The Merchant of Venice at Theatricum Botanicum: Timely Truths

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Take a beautiful outdoor setting, terrific acting, and a comedy/drama by William Shakespeare, and what do you have? A late season treat at Theatricum Botanicum with the artfully staged, politically potent The Merchant of Venice.

The theater itself is always an experience, and it fits the play perfectly here, the outdoor setting perhaps not that dissimilar to theaters of Shakespeare’s time. Certainly viewing a stellar performance such as this in such an intimate and outdoor setting enhances the play’s power.

It’s worth noting that in this political climate, the topic of anti-semitism, a key element of the play, is certainly worth examining. If Shakespeare did so with an unflinching eye then so can we.

With intensely quotable lines, and enough twists and turns to be a telenovela, The Merchant of Venice may be most memorable for the controversy it continues to stir in its characterization of Shylock, the Jewish money lender.

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Alan Blumenfeld makes a compelling Shylock, one whose demand for a pound of flesh from a defaulting merchant debtor is grounded in his own desire for vengeance, retaliation at least in part for the prejudice and humiliation he experiences from Christians. An added opening scene actually reveals Shylock being mocked by others in the community, creating a nice little backstory to his reprehensible demand for payment in the flesh. In short, Blumenfeld makes Shylock as sympathetic as possible, particularly in regard to his poignant relationship to his daughter.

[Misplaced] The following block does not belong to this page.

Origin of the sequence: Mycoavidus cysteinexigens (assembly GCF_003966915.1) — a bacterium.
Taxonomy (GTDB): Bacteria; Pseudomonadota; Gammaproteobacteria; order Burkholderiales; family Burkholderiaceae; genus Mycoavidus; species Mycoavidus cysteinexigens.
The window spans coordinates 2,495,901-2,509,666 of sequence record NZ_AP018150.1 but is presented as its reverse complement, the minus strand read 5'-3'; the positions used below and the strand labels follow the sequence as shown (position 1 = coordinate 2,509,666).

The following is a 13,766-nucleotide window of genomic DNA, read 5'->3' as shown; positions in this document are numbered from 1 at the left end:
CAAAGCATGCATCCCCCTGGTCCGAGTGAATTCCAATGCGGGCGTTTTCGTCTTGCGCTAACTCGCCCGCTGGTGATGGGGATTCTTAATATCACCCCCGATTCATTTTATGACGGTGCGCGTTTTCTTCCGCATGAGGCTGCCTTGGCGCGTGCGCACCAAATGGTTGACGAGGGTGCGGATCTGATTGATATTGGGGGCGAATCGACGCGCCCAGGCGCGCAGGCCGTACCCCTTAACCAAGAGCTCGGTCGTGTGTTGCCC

So where’s the comedy mined from? Besides the clown Launcelot, there’s a musical addition to this production in a riff on the discouragement of unwanted would-be suitors, and of course, artfully woven in the dialog are a variety of pithy Shakespearean comebacks. But this is a dark comedy indeed, particularly when one considers the role of Portia, played here by Willow Geer. Disguised as a lawyer, she succeeds in getting the debtor merchant off the hook, but she also utterly humiliates Shylock, taking away his property and very identity.

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With Shakespeare himself unable to comment, there is no way to determine if the anti-semitism depicted were something he agreed with or denounced. But perhaps that begs the question – is the play timely? Does it still present a raw truth, however we wish to ignore it? Is the pound of flesh to be exacted justifiable in the face of continued abuse? Just the fact that these questions come up make the play itself one valuable viewing experience these days. And an entertaining one.

Take in the production through October 1st in the perfect sylvan setting of the Botanicum.

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  • Genie Davis; photos provided by the theater

 

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